In addition to staying hydrated while you’re drinking alcohol, another way to not get drunk as quickly is to ensure that you’re never drinking on an empty stomach. According to Julia Bush, a contributor to the Huffington Post, drinking alcohol without having any food in your stomach can cause you to get drunk very quickly. However, it can also cause you to crash very quickly as well. Not only this, but drinking on an empty stomach can also cause the alcohol to be more damaging to your liver, cardiovascular system, kidneys, and digestion than if you were to eat food either before or during your drinking.

Be Careful With What You Drink

When you’re drinking, your judgement can become very clouded. If this happens, you may put yourself in situations that you otherwise wouldn’t. So to make sure you’re safe even if you’re been drinking a little too much, TheOdysseyOnline.com recommends being very careful with what you drink. Never leave your drink unattended and don’t accept open drinks from people you don’t know. Also, be careful when drinking something you didn’t see get mixed, as you can’t know what alcohol or how much is actually in that drink.

If you’re worried about being safe while drinking at college parties, consider using the tips mentioned above to help you create some safe habits for yourself that will help to ensure you come out of every college party unscathed.

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Lifestyle

4 Reasons You Should Limit Partying In College

college party_

Everyone has heard about the epic parties that the college years have to offer.  It seems to go along with the territory the more stories that you hear about people dancing on tables, jumping into pools,  and beer bonging.

Although it can be an experimental period of time in your life, it’s important to also remember to reel it in.  If you go too out of control you may risk putting yourself in a seriously unfortunate position. Therefore, if you are thinking about all of the wild parties you want to attend in college, here are some reasons to reconsider.

Vanity

At the end of the day staying up late and putting harsh substances into your body will start to age you quickly.  You will start to see changes in your body if you push it too hard.  

Staying up late alone starts to create bags under your eyes and makes your skin dry.  Whereas getting a good night’s rest and eating a diet which is full of wholesome ingredients will keep you younger much longer.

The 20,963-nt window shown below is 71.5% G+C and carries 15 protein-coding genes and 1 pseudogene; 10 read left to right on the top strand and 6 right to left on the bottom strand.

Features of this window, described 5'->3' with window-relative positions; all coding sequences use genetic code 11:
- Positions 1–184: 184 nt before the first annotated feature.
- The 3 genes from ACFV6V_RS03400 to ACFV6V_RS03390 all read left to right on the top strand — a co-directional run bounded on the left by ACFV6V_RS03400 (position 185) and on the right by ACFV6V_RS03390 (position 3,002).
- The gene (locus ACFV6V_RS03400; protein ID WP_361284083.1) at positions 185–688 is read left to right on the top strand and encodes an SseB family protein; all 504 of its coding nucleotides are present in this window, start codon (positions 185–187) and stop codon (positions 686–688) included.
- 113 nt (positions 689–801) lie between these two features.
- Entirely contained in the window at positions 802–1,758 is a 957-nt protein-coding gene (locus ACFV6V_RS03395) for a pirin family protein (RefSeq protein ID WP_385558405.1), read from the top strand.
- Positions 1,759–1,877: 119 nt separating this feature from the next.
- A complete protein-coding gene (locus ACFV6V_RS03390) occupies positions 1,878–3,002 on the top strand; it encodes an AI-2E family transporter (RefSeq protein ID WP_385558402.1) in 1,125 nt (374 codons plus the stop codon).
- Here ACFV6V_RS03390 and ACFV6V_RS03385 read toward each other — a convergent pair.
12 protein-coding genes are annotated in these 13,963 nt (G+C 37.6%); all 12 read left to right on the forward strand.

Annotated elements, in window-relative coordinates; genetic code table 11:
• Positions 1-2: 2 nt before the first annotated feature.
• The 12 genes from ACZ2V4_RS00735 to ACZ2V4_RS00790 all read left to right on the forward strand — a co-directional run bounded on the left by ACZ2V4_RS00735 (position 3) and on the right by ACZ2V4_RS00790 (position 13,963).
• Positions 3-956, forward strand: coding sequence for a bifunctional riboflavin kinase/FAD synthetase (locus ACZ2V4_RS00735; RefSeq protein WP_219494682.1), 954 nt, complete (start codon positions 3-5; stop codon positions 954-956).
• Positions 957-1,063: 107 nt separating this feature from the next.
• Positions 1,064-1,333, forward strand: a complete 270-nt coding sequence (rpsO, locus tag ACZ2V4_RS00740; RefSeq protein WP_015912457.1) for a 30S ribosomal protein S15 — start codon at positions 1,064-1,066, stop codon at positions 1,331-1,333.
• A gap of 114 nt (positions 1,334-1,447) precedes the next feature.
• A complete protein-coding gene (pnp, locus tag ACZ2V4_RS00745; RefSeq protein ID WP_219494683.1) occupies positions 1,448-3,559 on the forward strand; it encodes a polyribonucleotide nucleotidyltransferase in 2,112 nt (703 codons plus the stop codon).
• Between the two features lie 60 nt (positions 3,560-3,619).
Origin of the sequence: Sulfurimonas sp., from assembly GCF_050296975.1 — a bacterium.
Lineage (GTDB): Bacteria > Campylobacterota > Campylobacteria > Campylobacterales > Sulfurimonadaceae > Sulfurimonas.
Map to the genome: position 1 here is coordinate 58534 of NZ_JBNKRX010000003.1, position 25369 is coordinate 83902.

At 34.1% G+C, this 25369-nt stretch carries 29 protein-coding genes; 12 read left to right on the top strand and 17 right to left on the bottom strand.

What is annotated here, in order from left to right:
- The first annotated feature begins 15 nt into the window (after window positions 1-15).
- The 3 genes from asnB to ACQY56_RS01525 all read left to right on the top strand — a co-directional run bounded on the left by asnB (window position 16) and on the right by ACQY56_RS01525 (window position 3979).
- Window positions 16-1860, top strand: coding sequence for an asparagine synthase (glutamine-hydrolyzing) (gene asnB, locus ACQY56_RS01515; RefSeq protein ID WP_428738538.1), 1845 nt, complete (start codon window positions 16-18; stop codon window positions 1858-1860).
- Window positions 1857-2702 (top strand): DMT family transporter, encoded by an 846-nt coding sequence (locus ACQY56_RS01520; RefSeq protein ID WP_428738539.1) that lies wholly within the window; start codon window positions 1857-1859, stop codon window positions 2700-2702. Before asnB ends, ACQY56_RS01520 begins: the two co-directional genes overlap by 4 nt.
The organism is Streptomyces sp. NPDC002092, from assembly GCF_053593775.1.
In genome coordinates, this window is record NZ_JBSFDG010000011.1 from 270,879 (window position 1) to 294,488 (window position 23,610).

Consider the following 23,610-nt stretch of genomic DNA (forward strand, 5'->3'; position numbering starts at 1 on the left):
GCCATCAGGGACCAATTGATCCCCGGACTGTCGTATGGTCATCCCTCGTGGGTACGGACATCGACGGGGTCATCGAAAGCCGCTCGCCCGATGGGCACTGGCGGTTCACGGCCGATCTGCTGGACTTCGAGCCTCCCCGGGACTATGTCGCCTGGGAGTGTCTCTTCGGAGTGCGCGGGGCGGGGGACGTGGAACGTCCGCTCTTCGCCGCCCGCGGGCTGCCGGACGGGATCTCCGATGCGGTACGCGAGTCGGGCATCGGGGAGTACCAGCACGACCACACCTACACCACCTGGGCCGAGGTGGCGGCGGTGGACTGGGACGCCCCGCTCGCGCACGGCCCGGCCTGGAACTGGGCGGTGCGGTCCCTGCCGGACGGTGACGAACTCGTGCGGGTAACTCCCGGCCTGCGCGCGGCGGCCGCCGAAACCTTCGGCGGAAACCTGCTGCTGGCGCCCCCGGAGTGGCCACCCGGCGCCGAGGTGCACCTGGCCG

So if you aren’t motivated by health, at least let your vanity motivate you.  You can rest assured that heavy partying certainly starts to wear on your physique.

Your Grades

Your grades will start to slip quickly when you aren’t getting enough sleep or waking up the next day ready for your exams.  Although it may seem like harmless fun at first, you will start to see that you aren’t as focused on your studies and feel sluggish and tired.

It’s important that your main focus is on your studies rather than your social agenda.  Not only are you paying a significant amount of money for your degree, but you have your entire life to have fun.  Do yourself a favor and buckle down now and save the fun for later.  You’ll have a much more successful and enjoyable life overall.

Finances

Alcohol and substances are quite pricey.  As a student, it’s typical to have a rather small budget since your schedule doesn’t allow you the freedom of being able to work full time to make a full salary.

You will find that you can make your dollar stretch much further by avoiding spending money on alcohol and partying.  Why not invest in self-care rather than self-destruction with the small amount of money that you have to work with.

Safety

Getting into trouble while under the influence of alcohol is an easy thing to do.  Not only can you make a fool of yourself but you can also find yourself in danger.

Since pressure can be high to not only drink but drink a lot in college, many people find themselves taken advantage of or injured.

Always practice moderation and you find you have much fewer run-ins with precarious situations.